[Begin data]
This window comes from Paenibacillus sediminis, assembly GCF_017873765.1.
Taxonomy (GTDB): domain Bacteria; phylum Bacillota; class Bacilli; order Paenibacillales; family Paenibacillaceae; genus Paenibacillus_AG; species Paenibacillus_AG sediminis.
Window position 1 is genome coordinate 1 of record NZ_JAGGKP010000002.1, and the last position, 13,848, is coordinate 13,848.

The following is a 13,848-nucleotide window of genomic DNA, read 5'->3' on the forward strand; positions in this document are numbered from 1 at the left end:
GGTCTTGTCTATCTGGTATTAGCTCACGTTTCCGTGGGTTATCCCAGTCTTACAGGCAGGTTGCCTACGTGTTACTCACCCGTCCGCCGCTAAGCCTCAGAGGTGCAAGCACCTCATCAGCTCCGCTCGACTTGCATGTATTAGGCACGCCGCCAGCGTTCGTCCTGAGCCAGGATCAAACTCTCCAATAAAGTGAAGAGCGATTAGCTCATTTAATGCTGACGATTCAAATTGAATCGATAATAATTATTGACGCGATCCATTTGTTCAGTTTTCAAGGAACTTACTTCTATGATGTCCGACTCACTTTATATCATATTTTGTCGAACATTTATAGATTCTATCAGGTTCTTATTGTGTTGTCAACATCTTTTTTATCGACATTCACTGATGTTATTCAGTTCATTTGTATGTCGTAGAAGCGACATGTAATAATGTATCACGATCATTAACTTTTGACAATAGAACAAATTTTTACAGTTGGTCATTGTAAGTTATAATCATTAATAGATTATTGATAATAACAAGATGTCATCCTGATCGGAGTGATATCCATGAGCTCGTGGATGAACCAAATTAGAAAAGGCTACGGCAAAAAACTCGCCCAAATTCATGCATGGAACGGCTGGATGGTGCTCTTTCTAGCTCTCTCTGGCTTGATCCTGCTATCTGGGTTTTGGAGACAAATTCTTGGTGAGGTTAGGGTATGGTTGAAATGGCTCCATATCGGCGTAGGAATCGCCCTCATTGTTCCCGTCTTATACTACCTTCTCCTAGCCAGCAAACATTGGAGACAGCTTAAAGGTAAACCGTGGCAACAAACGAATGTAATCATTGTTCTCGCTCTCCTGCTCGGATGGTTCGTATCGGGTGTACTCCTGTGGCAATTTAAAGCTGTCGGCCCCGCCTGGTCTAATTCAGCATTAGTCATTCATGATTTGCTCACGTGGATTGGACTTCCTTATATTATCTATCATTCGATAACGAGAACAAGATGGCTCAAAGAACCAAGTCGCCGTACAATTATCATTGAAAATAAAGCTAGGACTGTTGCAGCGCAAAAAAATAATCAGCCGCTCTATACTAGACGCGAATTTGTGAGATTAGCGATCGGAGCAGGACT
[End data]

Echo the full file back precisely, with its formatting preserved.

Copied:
This window comes from Paenibacillus sediminis, assembly GCF_017873765.1.
Taxonomy (GTDB): domain Bacteria; phylum Bacillota; class Bacilli; order Paenibacillales; family Paenibacillaceae; genus Paenibacillus_AG; species Paenibacillus_AG sediminis.
Window position 1 is genome coordinate 1 of record NZ_JAGGKP010000002.1, and the last position, 13,848, is coordinate 13,848.

The following is a 13,848-nucleotide window of genomic DNA, read 5'->3' on the forward strand; positions in this document are numbered from 1 at the left end:
GGTCTTGTCTATCTGGTATTAGCTCACGTTTCCGTGGGTTATCCCAGTCTTACAGGCAGGTTGCCTACGTGTTACTCACCCGTCCGCCGCTAAGCCTCAGAGGTGCAAGCACCTCATCAGCTCCGCTCGACTTGCATGTATTAGGCACGCCGCCAGCGTTCGTCCTGAGCCAGGATCAAACTCTCCAATAAAGTGAAGAGCGATTAGCTCATTTAATGCTGACGATTCAAATTGAATCGATAATAATTATTGACGCGATCCATTTGTTCAGTTTTCAAGGAACTTACTTCTATGATGTCCGACTCACTTTATATCATATTTTGTCGAACATTTATAGATTCTATCAGGTTCTTATTGTGTTGTCAACATCTTTTTTATCGACATTCACTGATGTTATTCAGTTCATTTGTATGTCGTAGAAGCGACATGTAATAATGTATCACGATCATTAACTTTTGACAATAGAACAAATTTTTACAGTTGGTCATTGTAAGTTATAATCATTAATAGATTATTGATAATAACAAGATGTCATCCTGATCGGAGTGATATCCATGAGCTCGTGGATGAACCAAATTAGAAAAGGCTACGGCAAAAAACTCGCCCAAATTCATGCATGGAACGGCTGGATGGTGCTCTTTCTAGCTCTCTCTGGCTTGATCCTGCTATCTGGGTTTTGGAGACAAATTCTTGGTGAGGTTAGGGTATGGTTGAAATGGCTCCATATCGGCGTAGGAATCGCCCTCATTGTTCCCGTCTTATACTACCTTCTCCTAGCCAGCAAACATTGGAGACAGCTTAAAGGTAAACCGTGGCAACAAACGAATGTAATCATTGTTCTCGCTCTCCTGCTCGGATGGTTCGTATCGGGTGTACTCCTGTGGCAATTTAAAGCTGTCGGCCCCGCCTGGTCTAATTCAGCATTAGTCATTCATGATTTGCTCACGTGGATTGGACTTCCTTATATTATCTATCATTCGATAACGAGAACAAGATGGCTCAAAGAACCAAGTCGCCGTACAATTATCATTGAAAATAAAGCTAGGACTGTTGCAGCGCAAAAAAATAATCAGCCGCTCTATACTAGACGCGAATTTGTGAGATTAGCGATCGGAGCAGGACT